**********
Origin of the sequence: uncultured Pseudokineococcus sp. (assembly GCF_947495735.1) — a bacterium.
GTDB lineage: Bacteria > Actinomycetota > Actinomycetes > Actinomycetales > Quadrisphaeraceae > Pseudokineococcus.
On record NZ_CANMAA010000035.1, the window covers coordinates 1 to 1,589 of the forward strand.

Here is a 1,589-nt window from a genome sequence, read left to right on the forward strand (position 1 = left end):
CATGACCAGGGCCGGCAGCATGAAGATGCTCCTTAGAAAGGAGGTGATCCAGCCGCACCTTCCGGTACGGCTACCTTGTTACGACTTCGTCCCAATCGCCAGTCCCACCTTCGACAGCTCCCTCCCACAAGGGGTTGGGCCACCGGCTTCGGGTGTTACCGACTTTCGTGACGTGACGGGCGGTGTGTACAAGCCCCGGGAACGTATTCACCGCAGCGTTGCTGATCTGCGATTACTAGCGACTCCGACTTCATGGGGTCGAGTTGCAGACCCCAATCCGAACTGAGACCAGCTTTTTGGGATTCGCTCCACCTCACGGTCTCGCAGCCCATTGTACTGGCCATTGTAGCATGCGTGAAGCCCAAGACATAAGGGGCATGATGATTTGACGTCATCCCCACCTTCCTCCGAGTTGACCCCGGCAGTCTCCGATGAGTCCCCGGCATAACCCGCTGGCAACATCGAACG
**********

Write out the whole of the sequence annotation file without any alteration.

Origin of the sequence: uncultured Pseudokineococcus sp. (assembly GCF_947495735.1) — a bacterium.
GTDB lineage: Bacteria > Actinomycetota > Actinomycetes > Actinomycetales > Quadrisphaeraceae > Pseudokineococcus.
On record NZ_CANMAA010000035.1, the window covers coordinates 1 to 1,589 of the forward strand.

Here is a 1,589-nt window from a genome sequence, read left to right on the forward strand (position 1 = left end):
CATGACCAGGGCCGGCAGCATGAAGATGCTCCTTAGAAAGGAGGTGATCCAGCCGCACCTTCCGGTACGGCTACCTTGTTACGACTTCGTCCCAATCGCCAGTCCCACCTTCGACAGCTCCCTCCCACAAGGGGTTGGGCCACCGGCTTCGGGTGTTACCGACTTTCGTGACGTGACGGGCGGTGTGTACAAGCCCCGGGAACGTATTCACCGCAGCGTTGCTGATCTGCGATTACTAGCGACTCCGACTTCATGGGGTCGAGTTGCAGACCCCAATCCGAACTGAGACCAGCTTTTTGGGATTCGCTCCACCTCACGGTCTCGCAGCCCATTGTACTGGCCATTGTAGCATGCGTGAAGCCCAAGACATAAGGGGCATGATGATTTGACGTCATCCCCACCTTCCTCCGAGTTGACCCCGGCAGTCTCCGATGAGTCCCCGGCATAACCCGCTGGCAACATCGAACG